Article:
1 John 3:1–5
If tears were indelible ink instead of clear fluid, all of us would be stained for life. The heartbreaking circumstances, the painful encounters with calamities, the brutal verbal blows we receive from the surgeon or an angry mate, the sudden loss of someone we simply adored, riding out the consequences of a stupid decision—ah! Such is the groan and grind of life.
At the time of this writing, there are families less than one hour away from me with no homes to return to tonight. A freakish landslide swept them away like a sand castle at high tide. Not a fire. Not an earthquake. Not even a warning tremor. Just an unheard-of sudden slippage of soil and fifteen million dollars of damage . . . and unerasable memories. I dare you to ponder their plight for two minutes without being ripped apart inside.
A letter arrived today from Portland. Nicely typed. Carefully worded. But behind the print, bone-deep grief:
My life has been turned upside down in the last two years and God has not left me much time to catch my breath! My husband was killed in a military plane crash in Greenland a year ago, and I have two young sons, 7 and 9, who are my responsibility alone now.
My phone rang in the middle of the night a few weeks ago. With a quivering voice the young man who chose not to identify himself began:
I have a gun. It is loaded. I plan to use it on myself tonight. Somebody told me you could help me. I don't see any reason to keep on living and failing. Tell me why I shouldn't kill myself. [He began to sob.] Talk to me, fast . . .
Dear old Joseph Parker, a fervid pulpit orator and fine pastor and author for several decades, said it well three years before he died:
There's a broken heart in every pew. Preach to the sorrowing and you will never lack for a congregation.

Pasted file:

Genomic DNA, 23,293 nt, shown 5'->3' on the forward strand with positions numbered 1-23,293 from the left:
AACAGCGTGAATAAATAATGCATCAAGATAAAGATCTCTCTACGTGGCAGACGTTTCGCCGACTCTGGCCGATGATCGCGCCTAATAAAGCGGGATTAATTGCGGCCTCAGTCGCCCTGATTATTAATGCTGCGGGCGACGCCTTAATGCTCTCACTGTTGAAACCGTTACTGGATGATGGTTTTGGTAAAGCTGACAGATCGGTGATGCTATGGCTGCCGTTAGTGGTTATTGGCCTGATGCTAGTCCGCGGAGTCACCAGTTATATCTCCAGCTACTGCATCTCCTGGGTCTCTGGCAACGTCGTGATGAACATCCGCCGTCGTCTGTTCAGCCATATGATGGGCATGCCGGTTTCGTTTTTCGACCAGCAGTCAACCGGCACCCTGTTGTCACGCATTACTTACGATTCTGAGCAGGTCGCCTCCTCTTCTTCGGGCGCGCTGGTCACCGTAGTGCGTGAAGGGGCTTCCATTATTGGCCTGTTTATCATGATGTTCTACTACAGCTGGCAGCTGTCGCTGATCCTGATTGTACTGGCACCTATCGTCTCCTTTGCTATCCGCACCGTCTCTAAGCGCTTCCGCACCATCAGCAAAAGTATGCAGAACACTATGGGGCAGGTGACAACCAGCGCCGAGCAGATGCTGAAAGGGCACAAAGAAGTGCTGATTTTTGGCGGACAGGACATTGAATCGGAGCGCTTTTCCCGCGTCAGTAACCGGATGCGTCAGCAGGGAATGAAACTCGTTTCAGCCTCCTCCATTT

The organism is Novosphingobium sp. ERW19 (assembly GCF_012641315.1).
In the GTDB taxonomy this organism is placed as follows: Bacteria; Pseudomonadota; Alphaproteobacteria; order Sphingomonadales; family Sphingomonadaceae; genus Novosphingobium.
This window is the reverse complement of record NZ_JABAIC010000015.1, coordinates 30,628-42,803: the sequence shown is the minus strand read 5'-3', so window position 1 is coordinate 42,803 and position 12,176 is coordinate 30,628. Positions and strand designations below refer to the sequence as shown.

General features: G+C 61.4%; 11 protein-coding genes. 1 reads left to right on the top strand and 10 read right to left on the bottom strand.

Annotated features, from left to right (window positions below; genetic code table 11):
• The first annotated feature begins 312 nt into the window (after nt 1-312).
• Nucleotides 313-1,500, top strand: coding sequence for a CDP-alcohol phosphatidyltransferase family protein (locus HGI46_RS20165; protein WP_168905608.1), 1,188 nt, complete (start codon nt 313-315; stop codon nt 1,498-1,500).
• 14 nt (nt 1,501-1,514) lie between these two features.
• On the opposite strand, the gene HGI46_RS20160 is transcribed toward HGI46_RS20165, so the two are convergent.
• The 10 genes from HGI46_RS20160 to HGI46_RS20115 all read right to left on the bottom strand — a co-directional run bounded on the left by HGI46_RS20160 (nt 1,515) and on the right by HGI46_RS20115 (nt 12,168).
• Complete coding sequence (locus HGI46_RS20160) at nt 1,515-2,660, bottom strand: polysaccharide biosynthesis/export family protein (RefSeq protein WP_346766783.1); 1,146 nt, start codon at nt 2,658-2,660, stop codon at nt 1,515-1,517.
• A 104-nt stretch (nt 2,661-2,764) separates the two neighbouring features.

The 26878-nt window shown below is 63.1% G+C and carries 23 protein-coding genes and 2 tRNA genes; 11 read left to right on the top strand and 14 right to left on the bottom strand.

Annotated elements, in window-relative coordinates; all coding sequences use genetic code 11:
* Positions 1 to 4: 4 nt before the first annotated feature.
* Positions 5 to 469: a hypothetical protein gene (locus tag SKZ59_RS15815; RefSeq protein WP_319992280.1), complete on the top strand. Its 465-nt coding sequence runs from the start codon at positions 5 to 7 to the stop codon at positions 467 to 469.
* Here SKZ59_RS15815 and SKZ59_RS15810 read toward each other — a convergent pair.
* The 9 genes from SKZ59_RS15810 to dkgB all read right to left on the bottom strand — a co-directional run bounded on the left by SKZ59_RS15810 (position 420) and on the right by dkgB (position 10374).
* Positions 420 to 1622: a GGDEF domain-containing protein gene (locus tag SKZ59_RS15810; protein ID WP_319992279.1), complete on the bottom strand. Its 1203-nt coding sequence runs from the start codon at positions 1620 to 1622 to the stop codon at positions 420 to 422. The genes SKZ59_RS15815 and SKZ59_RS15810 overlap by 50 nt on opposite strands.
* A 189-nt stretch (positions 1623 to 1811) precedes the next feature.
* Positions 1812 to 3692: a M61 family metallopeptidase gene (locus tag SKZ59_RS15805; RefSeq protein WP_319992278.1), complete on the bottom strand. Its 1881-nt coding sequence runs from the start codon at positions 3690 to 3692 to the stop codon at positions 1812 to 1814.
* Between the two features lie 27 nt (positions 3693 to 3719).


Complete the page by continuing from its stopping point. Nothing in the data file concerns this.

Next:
Percy Bysshe Shelley was right. He personified Sorrow as a mother "with her family of Sighs." And so she is. Stooped and weary of the monotony, yet ever bearing more children only to sigh and cry and die.
Without God—end of message. Finis. Termination of misery. Curtains. It is here humanism puts its final period. It is here philosophy takes its last bow. The only encore to death, to borrow from Robert Ingersoll's words of horror, is:
"the echo of a wailing cry."
But that need not be the end. Life, with all its pressures and inequities, tears and tragedies, can be lived on a level above its miseries. If it could not, Christianity has little to offer. Jesus is reduced to nothing more than an apologetic beggar at the back door with His hat in His hands and a hard-luck story you can take or leave.
No—don't you believe it! It is upon the platform of pressure that our Lord does His best work . . . those times when tragedy joins hands with calamity . . . when Satan and a host of demons prompt us to doubt God's goodness and deny His justice. At such times Christ unsheathes His sword of truth, silencing the doubts and offering grace to accept, hope to continue.
Hear Him well:
For whatever is born of God overcomes the world; and this is the victory that has overcome the world—our faith. (1 John 5:4)
Not a reluctant hunch. Not some fairy-tale dream . . . but an accomplished fact as solid as granite and twice as sure—overcoming victory claimed by faith!
Is it for everyone? No. The majority? No. Read it again. It's only for those who are "born of God" . . . only God's born-ones are the overcomers.
Does it mean, then, that we won't have sorrow? No. It means we'll be able to overcome it . . . live in His victory in spite of it. How? By faith, just as He promised. By staking my hope on the absolute assurance that He is aware of my situation. He is in charge of it . . . and He will give all the grace I need to sail through it, rough seas and all, one stormy day at a time.
Sorrow and her grim family of sighs may drop by for a visit, but they won't stay long when they realize faith got there first . . . and doesn't plan to leave.
Life, with its tears and tragedies, can be lived on a level above its miseries.